Tuesday, 28 October 2014

Jeddah Minus Open Abaya


It has taken me four years but finally I made it to Jeddah!  Jeddah, the Saudi city with a reputation of being much more 'free' and 'liberal' than the rest of the country.  (Well, than Riyadh anyways.)  Jeddah, where women roam with open abaya's, where lovers stroll the corniche (married lovers, of course), where life is just so much better, apparently.

I actually don't know how true all that is.
I only went for a weekend.
As part of a tour group.
For sightseeing.

I will tell you that Bandar from Nomad Tours is an excellent tour guide.  And the corniche really is a nice place to spend some time, put your feet in the waves, smell the sea air and have your hair tousled by the sea breeze.

We were at the ocean side within an hour of landing.  It's a great place to meet and chat with Saudi families.  Well, I met and chatted with one Saudi family anyway, though to be honest they didn't look too sure about the crazy lady making a video of herself while jumping about by the seaside.  They were rather entertained when said lady ran down to the ocean shore and started throwing water about, laughing like a six year old on her first visit to the sea.  And then bugger me if that same crazy lady doesn't stop to chat with the whanau in broken, very bad Arabic while the family are trying to enjoy some of their own together time looking at the waves and eating a sandwich.


Yep, that was me, finally in Jeddah!
And I quite liked it.
Mostly, I admit, because of the sea!


On our drive to, and along, the corniche we got to look at some of the contemporary art sculptures that adorn Jeddah's roadsides.  Some of it is pretty random!  We stopped at the Open Museum of sculpted pieces which actually has some rather interesting work in it, all of it designed by foreign artists (I was a bit surprised about that).


Continuing our seaside theme we visited the Fakieh Aquarium and I almost had to be dragged out.  Though it is only small it is quite a well put together place and it wasn't till this visit that I realized how much I missed the sea.  Back home in NZ we take it for granted because it's not that far away.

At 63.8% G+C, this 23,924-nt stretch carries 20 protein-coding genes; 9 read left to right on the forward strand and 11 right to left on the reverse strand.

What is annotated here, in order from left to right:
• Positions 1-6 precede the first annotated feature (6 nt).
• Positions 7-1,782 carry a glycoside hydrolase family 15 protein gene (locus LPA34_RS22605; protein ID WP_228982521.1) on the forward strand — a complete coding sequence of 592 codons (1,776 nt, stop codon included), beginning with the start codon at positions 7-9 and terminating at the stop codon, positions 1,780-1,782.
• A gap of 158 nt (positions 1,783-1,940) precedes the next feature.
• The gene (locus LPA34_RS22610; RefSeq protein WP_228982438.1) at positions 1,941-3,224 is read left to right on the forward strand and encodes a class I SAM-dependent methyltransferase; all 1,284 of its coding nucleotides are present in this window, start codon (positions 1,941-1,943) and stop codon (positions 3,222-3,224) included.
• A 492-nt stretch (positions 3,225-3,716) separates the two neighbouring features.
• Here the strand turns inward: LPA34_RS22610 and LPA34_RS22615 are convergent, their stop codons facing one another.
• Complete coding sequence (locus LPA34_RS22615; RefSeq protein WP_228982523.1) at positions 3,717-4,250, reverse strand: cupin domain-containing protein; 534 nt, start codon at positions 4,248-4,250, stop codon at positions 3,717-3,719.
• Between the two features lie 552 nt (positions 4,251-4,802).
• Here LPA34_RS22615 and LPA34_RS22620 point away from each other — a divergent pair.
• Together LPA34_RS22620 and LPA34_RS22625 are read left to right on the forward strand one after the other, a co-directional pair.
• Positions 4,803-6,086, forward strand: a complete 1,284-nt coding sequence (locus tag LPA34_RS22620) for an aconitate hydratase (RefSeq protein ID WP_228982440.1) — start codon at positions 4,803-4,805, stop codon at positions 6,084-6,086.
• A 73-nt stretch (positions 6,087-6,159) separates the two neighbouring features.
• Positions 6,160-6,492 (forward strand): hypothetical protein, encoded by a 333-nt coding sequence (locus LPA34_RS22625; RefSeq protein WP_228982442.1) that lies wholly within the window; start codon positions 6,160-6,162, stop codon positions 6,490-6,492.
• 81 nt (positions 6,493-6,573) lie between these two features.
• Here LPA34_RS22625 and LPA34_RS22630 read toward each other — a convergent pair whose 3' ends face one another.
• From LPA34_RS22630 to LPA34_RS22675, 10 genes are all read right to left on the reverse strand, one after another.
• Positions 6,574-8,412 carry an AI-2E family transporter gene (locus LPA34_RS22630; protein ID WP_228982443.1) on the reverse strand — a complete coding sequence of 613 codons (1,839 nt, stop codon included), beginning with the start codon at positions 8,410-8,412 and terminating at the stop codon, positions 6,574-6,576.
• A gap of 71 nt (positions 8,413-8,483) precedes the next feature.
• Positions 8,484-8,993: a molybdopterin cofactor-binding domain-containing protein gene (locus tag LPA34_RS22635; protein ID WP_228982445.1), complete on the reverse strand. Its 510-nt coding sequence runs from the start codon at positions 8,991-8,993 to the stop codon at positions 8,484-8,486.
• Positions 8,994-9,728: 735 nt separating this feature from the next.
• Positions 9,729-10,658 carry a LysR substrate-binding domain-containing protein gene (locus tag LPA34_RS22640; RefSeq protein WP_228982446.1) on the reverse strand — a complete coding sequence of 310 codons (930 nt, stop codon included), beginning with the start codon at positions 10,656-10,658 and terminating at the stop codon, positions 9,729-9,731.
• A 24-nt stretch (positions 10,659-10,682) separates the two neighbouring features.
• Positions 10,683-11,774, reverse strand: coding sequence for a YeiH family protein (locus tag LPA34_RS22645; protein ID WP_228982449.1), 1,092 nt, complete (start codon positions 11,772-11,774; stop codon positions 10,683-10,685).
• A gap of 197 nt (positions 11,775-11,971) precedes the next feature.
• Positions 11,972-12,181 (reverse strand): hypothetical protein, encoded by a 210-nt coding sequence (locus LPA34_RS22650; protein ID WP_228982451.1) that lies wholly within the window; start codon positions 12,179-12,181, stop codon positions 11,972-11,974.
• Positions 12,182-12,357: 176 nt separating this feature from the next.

After a fish lunch at a dining spot that can only be classed as a dodgy looking dinner destination, but where the three different varieties of fried whole fish dished up were rather yummy, we went for a tour of the old city.  In electric cars no less.


The cars are a perfect way to tour the Old City.  On the way we learned about, and gained appreciation for, traditional Hijaz architecture and many a photo was taken of the wooden latticework adorning the facades of every building.  There were some newly restored buildings in the area, but most looked worn and tired, while others looked on the verge of collapse, their wooden beams bowing under the weight of years of neglect.  Although it recently became listed as a UNESCO World Heritage site, there is still a lot of work to do and people to convince that the area is worth all the time, money and effort required to do it up.


Bandar is quite passionate about the old city and it's restoration.  In fact, his office is in the old city.    He realizes raising interest in the district is a bit of an uphill battle - mainly I gather due to cost.  He also thinks that bringing life into the area is an important part of the restoration.  To that end he offers tours and engages locals to assist.  As part of our tour he had organised a group of youth to entertain us with demonstration of old style school learning (including discipline methods) and also games the boys used to play.


At the end of our Jeddah Old City visit the older blokes put on a traditional dance display.  One of our guys got to participate and looked completely lost, but it was fun to see the young (and not so young) men enjoying themselves and was a perfect way to end our busy day.

The next day bright and early we headed off for a traditional breakfast, a tour of a mosque (something most of the group thought they would never do here in Saudi Arabia) courtesy of the Jeddah Cultural Exchange Company, a visit to a couple of art galleries (one came complete with famous female Saudi artist in attendance having just arrived back in the country - we were very lucky), and a visit to what can only be classed as a living model museum - meaning the place is a model of the old city architecture but is actually used by school kids and various other peeps.  This was followed by a very relaxing afternoon tea at the home of a Saudi woman who is into media and theater studies - very nice lady.

The trip to Jeddah was quite a hectic one.  I'm glad I went but I have to say, I didn't see one open abaya the whole time I was there!











Ka Kite,
Kiwi





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